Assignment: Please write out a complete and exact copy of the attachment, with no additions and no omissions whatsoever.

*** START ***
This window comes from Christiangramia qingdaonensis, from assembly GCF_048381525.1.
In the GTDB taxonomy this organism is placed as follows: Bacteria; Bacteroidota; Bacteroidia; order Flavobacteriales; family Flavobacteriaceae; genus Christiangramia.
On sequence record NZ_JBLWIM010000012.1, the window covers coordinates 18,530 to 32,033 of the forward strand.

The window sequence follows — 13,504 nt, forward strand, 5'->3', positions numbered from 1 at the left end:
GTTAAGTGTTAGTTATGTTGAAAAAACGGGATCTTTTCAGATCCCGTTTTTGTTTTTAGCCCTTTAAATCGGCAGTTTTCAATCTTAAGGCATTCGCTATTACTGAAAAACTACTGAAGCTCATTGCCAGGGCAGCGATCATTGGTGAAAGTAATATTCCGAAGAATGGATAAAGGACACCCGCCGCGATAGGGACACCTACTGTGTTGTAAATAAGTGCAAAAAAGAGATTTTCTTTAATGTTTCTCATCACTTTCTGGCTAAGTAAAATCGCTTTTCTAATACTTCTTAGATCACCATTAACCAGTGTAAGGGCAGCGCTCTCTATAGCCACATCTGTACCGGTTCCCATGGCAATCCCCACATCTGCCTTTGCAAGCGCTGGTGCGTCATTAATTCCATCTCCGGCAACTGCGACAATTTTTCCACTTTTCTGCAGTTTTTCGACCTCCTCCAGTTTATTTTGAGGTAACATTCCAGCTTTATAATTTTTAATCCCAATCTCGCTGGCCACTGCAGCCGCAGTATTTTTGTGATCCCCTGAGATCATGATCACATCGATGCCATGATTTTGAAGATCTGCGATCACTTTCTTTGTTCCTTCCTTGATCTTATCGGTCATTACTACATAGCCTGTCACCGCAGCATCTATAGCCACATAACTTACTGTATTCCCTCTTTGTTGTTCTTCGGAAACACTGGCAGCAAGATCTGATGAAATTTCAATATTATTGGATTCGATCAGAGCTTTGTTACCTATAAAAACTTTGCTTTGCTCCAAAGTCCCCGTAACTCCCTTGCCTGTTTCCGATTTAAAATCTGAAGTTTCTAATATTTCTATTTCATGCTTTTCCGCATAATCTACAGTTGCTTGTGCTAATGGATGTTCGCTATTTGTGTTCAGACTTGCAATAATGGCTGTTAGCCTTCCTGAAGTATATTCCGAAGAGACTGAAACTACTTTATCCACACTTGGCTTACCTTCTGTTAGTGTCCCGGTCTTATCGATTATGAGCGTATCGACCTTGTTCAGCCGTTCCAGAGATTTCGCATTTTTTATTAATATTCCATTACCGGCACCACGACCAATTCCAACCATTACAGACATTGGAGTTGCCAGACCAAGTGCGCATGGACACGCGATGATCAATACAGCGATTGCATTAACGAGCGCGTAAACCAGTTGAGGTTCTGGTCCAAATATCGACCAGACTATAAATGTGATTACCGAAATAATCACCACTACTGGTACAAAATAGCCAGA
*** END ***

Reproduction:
This window comes from Christiangramia qingdaonensis, from assembly GCF_048381525.1.
In the GTDB taxonomy this organism is placed as follows: Bacteria; Bacteroidota; Bacteroidia; order Flavobacteriales; family Flavobacteriaceae; genus Christiangramia.
On sequence record NZ_JBLWIM010000012.1, the window covers coordinates 18,530 to 32,033 of the forward strand.

The window sequence follows — 13,504 nt, forward strand, 5'->3', positions numbered from 1 at the left end:
GTTAAGTGTTAGTTATGTTGAAAAAACGGGATCTTTTCAGATCCCGTTTTTGTTTTTAGCCCTTTAAATCGGCAGTTTTCAATCTTAAGGCATTCGCTATTACTGAAAAACTACTGAAGCTCATTGCCAGGGCAGCGATCATTGGTGAAAGTAATATTCCGAAGAATGGATAAAGGACACCCGCCGCGATAGGGACACCTACTGTGTTGTAAATAAGTGCAAAAAAGAGATTTTCTTTAATGTTTCTCATCACTTTCTGGCTAAGTAAAATCGCTTTTCTAATACTTCTTAGATCACCATTAACCAGTGTAAGGGCAGCGCTCTCTATAGCCACATCTGTACCGGTTCCCATGGCAATCCCCACATCTGCCTTTGCAAGCGCTGGTGCGTCATTAATTCCATCTCCGGCAACTGCGACAATTTTTCCACTTTTCTGCAGTTTTTCGACCTCCTCCAGTTTATTTTGAGGTAACATTCCAGCTTTATAATTTTTAATCCCAATCTCGCTGGCCACTGCAGCCGCAGTATTTTTGTGATCCCCTGAGATCATGATCACATCGATGCCATGATTTTGAAGATCTGCGATCACTTTCTTTGTTCCTTCCTTGATCTTATCGGTCATTACTACATAGCCTGTCACCGCAGCATCTATAGCCACATAACTTACTGTATTCCCTCTTTGTTGTTCTTCGGAAACACTGGCAGCAAGATCTGATGAAATTTCAATATTATTGGATTCGATCAGAGCTTTGTTACCTATAAAAACTTTGCTTTGCTCCAAAGTCCCCGTAACTCCCTTGCCTGTTTCCGATTTAAAATCTGAAGTTTCTAATATTTCTATTTCATGCTTTTCCGCATAATCTACAGTTGCTTGTGCTAATGGATGTTCGCTATTTGTGTTCAGACTTGCAATAATGGCTGTTAGCCTTCCTGAAGTATATTCCGAAGAGACTGAAACTACTTTATCCACACTTGGCTTACCTTCTGTTAGTGTCCCGGTCTTATCGATTATGAGCGTATCGACCTTGTTCAGCCGTTCCAGAGATTTCGCATTTTTTATTAATATTCCATTACCGGCACCACGACCAATTCCAACCATTACAGACATTGGAGTTGCCAGACCAAGTGCGCATGGACACGCGATGATCAATACAGCGATTGCATTAACGAGCGCGTAAACCAGTTGAGGTTCTGGTCCAAATATCGACCAGACTATAAATGTGATTACCGAAATAATCACCACTACTGGTACAAAATAGCCAGA